Review: Laurie Anderson at the National Concert Hall
Laurie Anderson’s three-night residency at the NCH began with a performance of “Language of the Future” – a meditation on place and memory and how they intersect with politics in the Age of Trump.
That sounded like a lot to chew on and art school pretension was certainly never far away. In her crisp American Midwest accent Anderson (69) delivered dreamy soliloquies that drifted between conversational and deeply affected. Over her shoulder a video screen meanwhile projected images that often chimed thematically but sometimes seemed perplexing just for the sake of it.
Thus a picture of Henry David Thoreau's 19th century writing shack spoke to our yearning for belonging but a map of Manhattan under which giant disembodied letters drifted felt merely surreal.
Anderson was famously the life partner of the late Lou Reed. Yet where his default setting was brooding inscrutability she presents an open hearted face to the world. Amidst the monologues Anderson played bursts of violin, the minimalism offset by the sweetness with which the pieces were rendered. There was humour too: at one point she put a sort of transmitter in her mouth and hummed maniacally, like a Dalek spitting out a tune.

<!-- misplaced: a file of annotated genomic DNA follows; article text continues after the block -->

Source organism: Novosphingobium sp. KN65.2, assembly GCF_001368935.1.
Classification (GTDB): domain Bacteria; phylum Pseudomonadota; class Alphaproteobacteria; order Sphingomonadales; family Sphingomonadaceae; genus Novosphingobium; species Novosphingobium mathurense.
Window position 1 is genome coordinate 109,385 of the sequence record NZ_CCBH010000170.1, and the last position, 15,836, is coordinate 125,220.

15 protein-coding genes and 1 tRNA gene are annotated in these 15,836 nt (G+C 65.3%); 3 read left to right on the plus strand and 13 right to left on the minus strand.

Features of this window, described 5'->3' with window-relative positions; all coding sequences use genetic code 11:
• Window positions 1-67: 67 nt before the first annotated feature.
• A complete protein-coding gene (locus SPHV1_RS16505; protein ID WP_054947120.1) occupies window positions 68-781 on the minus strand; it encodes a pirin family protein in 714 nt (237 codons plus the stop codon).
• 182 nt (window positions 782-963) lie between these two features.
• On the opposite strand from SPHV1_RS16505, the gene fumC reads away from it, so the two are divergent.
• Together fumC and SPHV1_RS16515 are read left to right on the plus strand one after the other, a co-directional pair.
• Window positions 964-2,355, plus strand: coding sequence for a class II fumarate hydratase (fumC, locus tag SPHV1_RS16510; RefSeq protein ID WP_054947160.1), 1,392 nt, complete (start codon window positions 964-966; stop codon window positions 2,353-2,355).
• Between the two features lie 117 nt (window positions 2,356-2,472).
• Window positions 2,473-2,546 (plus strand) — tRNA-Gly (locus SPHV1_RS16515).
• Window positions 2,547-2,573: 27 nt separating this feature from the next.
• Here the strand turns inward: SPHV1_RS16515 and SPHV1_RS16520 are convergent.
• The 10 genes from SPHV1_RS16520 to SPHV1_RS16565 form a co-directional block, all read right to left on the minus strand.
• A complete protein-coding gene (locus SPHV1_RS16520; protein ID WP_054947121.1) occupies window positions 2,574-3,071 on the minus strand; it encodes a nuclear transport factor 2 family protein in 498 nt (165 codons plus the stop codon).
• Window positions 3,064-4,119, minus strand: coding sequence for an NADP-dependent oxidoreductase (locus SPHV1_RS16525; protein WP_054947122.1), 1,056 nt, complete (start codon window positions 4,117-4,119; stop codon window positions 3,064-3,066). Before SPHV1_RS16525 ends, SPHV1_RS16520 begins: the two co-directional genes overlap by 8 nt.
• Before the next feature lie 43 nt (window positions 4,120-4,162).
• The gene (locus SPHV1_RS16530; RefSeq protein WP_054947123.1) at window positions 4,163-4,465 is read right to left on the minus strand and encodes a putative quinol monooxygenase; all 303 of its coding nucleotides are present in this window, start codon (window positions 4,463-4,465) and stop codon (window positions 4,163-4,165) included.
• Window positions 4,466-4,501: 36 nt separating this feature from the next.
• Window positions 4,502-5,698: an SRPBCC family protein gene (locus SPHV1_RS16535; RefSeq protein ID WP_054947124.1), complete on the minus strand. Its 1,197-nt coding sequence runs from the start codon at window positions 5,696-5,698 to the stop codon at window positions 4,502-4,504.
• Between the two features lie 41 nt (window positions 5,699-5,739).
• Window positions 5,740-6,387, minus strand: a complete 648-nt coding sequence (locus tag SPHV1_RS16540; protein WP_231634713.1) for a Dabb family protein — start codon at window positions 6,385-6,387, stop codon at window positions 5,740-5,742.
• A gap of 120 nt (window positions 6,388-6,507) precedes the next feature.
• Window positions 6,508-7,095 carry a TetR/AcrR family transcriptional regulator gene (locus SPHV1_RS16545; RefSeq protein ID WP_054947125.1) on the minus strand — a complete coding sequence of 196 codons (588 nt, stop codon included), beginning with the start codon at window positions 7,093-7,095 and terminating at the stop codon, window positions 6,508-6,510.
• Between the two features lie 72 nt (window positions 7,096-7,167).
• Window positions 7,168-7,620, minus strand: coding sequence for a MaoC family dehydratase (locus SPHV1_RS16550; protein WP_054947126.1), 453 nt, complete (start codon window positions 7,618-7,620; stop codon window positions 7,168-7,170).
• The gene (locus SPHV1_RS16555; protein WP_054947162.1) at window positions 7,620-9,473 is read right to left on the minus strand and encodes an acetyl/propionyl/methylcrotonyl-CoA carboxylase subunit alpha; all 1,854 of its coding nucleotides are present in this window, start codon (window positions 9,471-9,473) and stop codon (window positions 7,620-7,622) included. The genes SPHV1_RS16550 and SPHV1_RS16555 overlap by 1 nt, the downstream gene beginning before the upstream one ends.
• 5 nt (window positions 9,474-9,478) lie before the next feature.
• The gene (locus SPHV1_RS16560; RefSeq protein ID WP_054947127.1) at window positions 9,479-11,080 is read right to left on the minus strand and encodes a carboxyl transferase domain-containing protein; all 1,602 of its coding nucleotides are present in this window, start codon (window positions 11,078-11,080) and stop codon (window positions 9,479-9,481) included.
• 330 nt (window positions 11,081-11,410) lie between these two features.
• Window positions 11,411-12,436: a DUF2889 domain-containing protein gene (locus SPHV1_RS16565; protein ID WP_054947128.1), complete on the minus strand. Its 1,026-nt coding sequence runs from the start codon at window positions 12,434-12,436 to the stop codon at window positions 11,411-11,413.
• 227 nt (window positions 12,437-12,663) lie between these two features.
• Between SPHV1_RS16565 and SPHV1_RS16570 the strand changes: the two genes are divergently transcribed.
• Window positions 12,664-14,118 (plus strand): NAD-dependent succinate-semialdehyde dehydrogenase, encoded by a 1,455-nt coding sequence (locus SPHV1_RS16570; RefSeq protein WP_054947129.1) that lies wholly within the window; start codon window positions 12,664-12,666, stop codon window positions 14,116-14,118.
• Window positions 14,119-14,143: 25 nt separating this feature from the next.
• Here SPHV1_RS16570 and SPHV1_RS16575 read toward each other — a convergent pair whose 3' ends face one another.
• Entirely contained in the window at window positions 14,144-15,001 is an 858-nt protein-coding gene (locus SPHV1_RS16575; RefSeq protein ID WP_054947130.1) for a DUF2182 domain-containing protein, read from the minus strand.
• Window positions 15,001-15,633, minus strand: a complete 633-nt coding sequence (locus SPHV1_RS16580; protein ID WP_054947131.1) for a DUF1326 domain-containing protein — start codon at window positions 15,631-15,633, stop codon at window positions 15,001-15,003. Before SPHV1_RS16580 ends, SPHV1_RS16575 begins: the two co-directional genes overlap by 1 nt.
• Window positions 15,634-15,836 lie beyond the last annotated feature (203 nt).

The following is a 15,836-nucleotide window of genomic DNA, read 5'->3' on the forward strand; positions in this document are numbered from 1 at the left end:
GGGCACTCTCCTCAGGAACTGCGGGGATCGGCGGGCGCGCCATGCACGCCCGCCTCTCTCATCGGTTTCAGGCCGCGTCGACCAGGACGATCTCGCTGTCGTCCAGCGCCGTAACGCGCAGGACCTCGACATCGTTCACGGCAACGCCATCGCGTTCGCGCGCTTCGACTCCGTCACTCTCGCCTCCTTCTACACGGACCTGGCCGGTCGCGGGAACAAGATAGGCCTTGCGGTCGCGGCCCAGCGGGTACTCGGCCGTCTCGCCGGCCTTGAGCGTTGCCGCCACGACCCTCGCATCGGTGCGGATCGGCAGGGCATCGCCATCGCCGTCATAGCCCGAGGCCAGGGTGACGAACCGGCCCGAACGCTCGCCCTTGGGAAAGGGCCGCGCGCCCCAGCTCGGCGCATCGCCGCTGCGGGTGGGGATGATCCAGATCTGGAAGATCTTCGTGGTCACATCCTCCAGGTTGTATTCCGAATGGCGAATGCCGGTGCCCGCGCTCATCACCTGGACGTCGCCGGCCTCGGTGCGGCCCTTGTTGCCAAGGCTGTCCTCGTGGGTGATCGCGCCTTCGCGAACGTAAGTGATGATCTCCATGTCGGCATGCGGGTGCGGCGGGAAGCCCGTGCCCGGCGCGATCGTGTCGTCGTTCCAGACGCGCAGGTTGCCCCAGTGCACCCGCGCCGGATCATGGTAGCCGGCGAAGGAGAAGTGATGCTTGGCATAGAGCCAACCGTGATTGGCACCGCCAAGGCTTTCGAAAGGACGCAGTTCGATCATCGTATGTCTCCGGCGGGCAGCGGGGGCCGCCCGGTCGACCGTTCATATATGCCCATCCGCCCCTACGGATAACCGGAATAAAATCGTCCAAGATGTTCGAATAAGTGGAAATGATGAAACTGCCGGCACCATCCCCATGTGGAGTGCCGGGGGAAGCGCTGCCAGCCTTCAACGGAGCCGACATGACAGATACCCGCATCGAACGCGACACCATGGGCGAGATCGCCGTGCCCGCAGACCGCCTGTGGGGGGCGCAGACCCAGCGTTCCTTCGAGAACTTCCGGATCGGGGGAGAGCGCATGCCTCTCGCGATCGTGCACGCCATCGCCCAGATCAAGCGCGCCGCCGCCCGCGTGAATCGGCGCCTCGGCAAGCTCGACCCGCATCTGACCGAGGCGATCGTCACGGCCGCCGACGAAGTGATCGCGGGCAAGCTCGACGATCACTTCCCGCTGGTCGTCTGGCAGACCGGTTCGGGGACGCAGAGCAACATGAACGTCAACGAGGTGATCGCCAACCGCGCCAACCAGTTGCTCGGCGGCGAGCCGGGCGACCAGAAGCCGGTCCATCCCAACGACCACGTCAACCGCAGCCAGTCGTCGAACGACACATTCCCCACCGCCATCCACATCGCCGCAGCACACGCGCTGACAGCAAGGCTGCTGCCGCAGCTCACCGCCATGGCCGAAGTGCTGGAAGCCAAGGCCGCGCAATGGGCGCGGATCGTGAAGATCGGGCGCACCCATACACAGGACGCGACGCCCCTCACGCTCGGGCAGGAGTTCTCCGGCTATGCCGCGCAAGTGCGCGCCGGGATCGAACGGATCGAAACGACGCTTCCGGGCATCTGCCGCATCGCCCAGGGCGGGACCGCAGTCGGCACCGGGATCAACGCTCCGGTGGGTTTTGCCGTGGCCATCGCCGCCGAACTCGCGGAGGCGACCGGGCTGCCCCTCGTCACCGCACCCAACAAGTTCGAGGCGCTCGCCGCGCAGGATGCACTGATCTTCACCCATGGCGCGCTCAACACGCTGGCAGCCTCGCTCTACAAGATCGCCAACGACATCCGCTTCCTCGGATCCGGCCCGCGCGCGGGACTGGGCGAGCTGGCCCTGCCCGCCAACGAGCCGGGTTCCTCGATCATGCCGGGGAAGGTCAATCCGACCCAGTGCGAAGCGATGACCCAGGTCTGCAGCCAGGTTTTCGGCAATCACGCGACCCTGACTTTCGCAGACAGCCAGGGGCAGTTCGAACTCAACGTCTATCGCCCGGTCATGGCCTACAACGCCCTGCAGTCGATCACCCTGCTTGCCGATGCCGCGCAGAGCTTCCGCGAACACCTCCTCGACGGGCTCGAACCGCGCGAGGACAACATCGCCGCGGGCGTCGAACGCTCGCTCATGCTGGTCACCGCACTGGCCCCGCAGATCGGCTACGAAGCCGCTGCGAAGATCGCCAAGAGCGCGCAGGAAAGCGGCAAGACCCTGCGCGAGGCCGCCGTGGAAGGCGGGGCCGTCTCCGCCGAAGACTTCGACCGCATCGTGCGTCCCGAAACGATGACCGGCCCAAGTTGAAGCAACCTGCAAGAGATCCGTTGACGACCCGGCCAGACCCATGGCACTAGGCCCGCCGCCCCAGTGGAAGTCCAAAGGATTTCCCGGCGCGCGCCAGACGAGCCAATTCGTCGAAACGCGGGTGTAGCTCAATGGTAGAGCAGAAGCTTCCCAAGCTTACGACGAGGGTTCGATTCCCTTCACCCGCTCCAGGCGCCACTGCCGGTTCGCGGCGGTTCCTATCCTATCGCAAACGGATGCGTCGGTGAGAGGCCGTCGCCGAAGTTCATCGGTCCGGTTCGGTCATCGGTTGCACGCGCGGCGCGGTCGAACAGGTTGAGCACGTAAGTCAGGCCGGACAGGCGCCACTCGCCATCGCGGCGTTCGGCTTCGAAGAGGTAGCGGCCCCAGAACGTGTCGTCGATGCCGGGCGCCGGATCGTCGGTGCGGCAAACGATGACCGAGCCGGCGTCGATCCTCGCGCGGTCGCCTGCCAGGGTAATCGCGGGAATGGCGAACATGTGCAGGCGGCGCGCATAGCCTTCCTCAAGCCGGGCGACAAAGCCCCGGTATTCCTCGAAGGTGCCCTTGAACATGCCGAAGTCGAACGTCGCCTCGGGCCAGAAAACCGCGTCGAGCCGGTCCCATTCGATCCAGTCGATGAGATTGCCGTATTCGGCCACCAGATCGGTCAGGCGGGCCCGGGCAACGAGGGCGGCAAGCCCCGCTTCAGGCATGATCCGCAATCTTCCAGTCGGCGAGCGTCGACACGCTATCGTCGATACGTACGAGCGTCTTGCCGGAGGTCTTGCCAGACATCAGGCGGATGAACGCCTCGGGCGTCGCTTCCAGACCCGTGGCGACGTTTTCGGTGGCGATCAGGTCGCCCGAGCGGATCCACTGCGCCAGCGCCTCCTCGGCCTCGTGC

She was never less than amiable and it helps that she has a low and unthreatening voice, so that even her loftiest incantations were conveyed in a folksy lilt. Before us stood one of the great multi-media strategists of the past 30 years – what this evening proved is that her greatest gift may be for feeding her audience high-flown portentousness while convincing them she is merely furnishing spoonfuls of sugar.